Harvard’s student newspaper tries to discredit anti-affirmative action group

, Spencer Irvine, Leave a comment

The Harvard Crimson, the student newspaper at Harvard University, tried its best to discredit a group that sued Harvard University over the Ivy League institution’s affirmative action practices in admissions. The Students For Fair Admission (SFFA) has been suing universities over affirmative action practices within their admissions processes since 2014, when SFFA sued Harvard University on affirmative action grounds.

The newspaper’s headline for the article was, “SFFA Funded by Large Conservative Trusts, Public Filings Show,” but a quick glance at the Crimson’s recent articles do not feature left-wing or progressive groups in the same vein. Instead, the newspaper predictably singled out SFFA for criticism.

SFFA’s lawsuit alleges that Harvard’s admissions practices are actively discriminating against Asian American student applicants, which also violate the Civil Rights Act of 1964. The Supreme Court heard arguments earing yesterday and it appeared that the conservative wing of the Supreme Court is favoring a repeal of affirmative action practices in higher education.

Harvard disagrees with SFFA’s allegations, with the Crimson pointing out that Harvard President Lawrence Bacow objecting to the Supreme Court’s decision to take up SFFA’s case.

So far, SFFA has spent under $8 million in its cases against Harvard and the University of North Carolina. According to the Crimson’s article, SFFA has received ‘more than $8.5 million in contributions” between 2015 and 2020 to fund their litigation efforts. SFFA has received donations from conservative foundations such as “DonorsTrust, the Searle Freedom Trust, the Sarah Scaife Foundation, and the 85 Fund” and about 5,000 individual contributions.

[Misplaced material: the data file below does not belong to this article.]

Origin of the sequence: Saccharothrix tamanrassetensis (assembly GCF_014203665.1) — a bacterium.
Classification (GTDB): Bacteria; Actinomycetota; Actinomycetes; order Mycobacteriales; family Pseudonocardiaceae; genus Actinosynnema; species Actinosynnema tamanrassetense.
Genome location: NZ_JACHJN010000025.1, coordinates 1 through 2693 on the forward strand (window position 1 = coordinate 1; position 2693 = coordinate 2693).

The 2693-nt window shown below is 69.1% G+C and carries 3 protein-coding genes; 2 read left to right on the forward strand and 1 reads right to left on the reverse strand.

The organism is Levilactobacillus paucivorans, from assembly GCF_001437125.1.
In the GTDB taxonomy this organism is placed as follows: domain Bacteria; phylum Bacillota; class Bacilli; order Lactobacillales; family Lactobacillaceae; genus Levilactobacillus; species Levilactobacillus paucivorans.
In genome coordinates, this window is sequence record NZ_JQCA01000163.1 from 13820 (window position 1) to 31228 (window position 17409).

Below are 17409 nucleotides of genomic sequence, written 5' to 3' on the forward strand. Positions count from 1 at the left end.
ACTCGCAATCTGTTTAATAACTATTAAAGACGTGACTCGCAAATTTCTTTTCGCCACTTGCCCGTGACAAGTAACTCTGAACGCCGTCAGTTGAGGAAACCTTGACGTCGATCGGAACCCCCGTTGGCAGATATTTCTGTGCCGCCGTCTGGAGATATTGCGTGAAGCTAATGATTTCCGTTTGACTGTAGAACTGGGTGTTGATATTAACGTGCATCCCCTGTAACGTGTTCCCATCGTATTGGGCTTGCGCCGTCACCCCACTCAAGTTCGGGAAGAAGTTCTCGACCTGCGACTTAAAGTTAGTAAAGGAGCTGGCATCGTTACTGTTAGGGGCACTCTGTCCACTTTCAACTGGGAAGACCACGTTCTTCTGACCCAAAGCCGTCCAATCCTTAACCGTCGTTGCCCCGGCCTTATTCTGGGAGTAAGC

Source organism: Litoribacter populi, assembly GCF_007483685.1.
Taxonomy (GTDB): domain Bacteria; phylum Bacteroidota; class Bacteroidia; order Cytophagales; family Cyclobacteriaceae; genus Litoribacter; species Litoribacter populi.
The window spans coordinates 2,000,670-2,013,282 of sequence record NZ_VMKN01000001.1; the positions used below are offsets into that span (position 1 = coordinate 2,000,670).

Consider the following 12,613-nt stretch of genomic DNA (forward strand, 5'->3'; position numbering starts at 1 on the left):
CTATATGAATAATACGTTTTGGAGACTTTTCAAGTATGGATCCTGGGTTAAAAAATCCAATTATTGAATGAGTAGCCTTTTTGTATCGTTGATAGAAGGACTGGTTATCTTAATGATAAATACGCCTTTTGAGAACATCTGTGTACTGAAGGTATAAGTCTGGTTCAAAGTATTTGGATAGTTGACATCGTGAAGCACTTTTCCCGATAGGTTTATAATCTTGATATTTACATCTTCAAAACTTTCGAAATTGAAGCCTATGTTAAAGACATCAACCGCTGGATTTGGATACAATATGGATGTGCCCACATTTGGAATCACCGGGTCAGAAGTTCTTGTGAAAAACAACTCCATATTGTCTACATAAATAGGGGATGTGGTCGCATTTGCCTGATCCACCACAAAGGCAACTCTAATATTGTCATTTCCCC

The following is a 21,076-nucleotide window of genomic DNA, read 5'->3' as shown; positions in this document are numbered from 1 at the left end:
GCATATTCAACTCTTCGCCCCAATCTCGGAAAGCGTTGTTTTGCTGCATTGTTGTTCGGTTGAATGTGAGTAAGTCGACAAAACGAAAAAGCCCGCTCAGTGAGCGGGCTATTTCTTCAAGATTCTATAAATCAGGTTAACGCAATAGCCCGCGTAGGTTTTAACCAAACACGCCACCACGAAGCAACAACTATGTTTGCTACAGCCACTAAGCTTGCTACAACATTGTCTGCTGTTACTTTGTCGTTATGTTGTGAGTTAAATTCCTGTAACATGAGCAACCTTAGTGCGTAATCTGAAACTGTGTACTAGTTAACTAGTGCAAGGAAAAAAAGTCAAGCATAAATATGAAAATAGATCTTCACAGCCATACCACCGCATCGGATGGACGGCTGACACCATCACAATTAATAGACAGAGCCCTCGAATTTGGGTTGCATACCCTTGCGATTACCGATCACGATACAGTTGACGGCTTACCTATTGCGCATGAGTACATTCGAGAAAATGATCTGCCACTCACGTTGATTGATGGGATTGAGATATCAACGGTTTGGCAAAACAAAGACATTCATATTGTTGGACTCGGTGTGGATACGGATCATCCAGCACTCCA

But the Crimson’s attempt to discredit SFFA fell flat on its face because it exposed the Left’s obsession with going after conservative groups, without applying the same standards to investigate left-wing and progressive organizations like Black Lives Matter, Open Society Foundation, or Arabella Advisors. If the Crimson sought to be a neutral arbiter of information, it should not only write about SFFA as a well-funded conservative organization, but also take a look at left-wing “dark money” groups, too.

Also, the article did not go into detail about SFFA’s case, which alleges extensive anti-Asian American discrimination within Harvard’s admission practices.